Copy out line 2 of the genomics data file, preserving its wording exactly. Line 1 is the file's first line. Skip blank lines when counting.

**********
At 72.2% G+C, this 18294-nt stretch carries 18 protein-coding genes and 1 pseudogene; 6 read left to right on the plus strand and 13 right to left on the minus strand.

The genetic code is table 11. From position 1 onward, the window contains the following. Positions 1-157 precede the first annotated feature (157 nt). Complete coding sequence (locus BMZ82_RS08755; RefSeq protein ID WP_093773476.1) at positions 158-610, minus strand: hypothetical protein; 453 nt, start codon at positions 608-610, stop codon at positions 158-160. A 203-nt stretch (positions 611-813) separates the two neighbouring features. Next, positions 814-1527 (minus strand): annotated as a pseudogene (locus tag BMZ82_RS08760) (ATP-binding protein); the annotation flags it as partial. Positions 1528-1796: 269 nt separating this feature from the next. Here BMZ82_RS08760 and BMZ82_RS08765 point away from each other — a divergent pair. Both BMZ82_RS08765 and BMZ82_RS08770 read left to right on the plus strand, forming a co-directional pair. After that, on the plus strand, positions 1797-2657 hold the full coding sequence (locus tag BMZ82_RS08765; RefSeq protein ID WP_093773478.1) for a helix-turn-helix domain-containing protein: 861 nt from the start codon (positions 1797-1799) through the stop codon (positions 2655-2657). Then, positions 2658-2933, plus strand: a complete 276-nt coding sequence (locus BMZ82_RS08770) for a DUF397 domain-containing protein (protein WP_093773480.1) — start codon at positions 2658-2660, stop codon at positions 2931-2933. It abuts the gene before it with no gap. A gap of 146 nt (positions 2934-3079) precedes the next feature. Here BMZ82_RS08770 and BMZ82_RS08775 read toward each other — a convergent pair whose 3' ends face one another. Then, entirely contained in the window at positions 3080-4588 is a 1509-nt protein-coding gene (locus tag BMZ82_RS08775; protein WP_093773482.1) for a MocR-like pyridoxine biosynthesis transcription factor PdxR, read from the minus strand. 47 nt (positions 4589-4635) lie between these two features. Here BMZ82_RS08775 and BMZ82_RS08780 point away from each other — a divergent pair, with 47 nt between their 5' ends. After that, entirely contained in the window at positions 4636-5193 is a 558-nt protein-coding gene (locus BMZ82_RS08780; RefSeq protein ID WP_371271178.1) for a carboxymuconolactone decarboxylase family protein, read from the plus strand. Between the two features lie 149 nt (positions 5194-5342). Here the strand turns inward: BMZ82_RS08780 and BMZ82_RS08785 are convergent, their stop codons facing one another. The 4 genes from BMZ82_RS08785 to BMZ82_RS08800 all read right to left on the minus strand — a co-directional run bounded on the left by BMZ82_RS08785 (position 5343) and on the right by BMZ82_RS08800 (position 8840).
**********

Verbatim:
The genetic code is table 11. From position 1 onward, the window contains the following. Positions 1-157 precede the first annotated feature (157 nt). Complete coding sequence (locus BMZ82_RS08755; RefSeq protein ID WP_093773476.1) at positions 158-610, minus strand: hypothetical protein; 453 nt, start codon at positions 608-610, stop codon at positions 158-160. A 203-nt stretch (positions 611-813) separates the two neighbouring features. Next, positions 814-1527 (minus strand): annotated as a pseudogene (locus tag BMZ82_RS08760) (ATP-binding protein); the annotation flags it as partial. Positions 1528-1796: 269 nt separating this feature from the next. Here BMZ82_RS08760 and BMZ82_RS08765 point away from each other — a divergent pair. Both BMZ82_RS08765 and BMZ82_RS08770 read left to right on the plus strand, forming a co-directional pair. After that, on the plus strand, positions 1797-2657 hold the full coding sequence (locus tag BMZ82_RS08765; RefSeq protein ID WP_093773478.1) for a helix-turn-helix domain-containing protein: 861 nt from the start codon (positions 1797-1799) through the stop codon (positions 2655-2657). Then, positions 2658-2933, plus strand: a complete 276-nt coding sequence (locus BMZ82_RS08770) for a DUF397 domain-containing protein (protein WP_093773480.1) — start codon at positions 2658-2660, stop codon at positions 2931-2933. It abuts the gene before it with no gap. A gap of 146 nt (positions 2934-3079) precedes the next feature. Here BMZ82_RS08770 and BMZ82_RS08775 read toward each other — a convergent pair whose 3' ends face one another. Then, entirely contained in the window at positions 3080-4588 is a 1509-nt protein-coding gene (locus tag BMZ82_RS08775; protein WP_093773482.1) for a MocR-like pyridoxine biosynthesis transcription factor PdxR, read from the minus strand. 47 nt (positions 4589-4635) lie between these two features. Here BMZ82_RS08775 and BMZ82_RS08780 point away from each other — a divergent pair, with 47 nt between their 5' ends. After that, entirely contained in the window at positions 4636-5193 is a 558-nt protein-coding gene (locus BMZ82_RS08780; RefSeq protein ID WP_371271178.1) for a carboxymuconolactone decarboxylase family protein, read from the plus strand. Between the two features lie 149 nt (positions 5194-5342). Here the strand turns inward: BMZ82_RS08780 and BMZ82_RS08785 are convergent, their stop codons facing one another. The 4 genes from BMZ82_RS08785 to BMZ82_RS08800 all read right to left on the minus strand — a co-directional run bounded on the left by BMZ82_RS08785 (position 5343) and on the right by BMZ82_RS08800 (position 8840).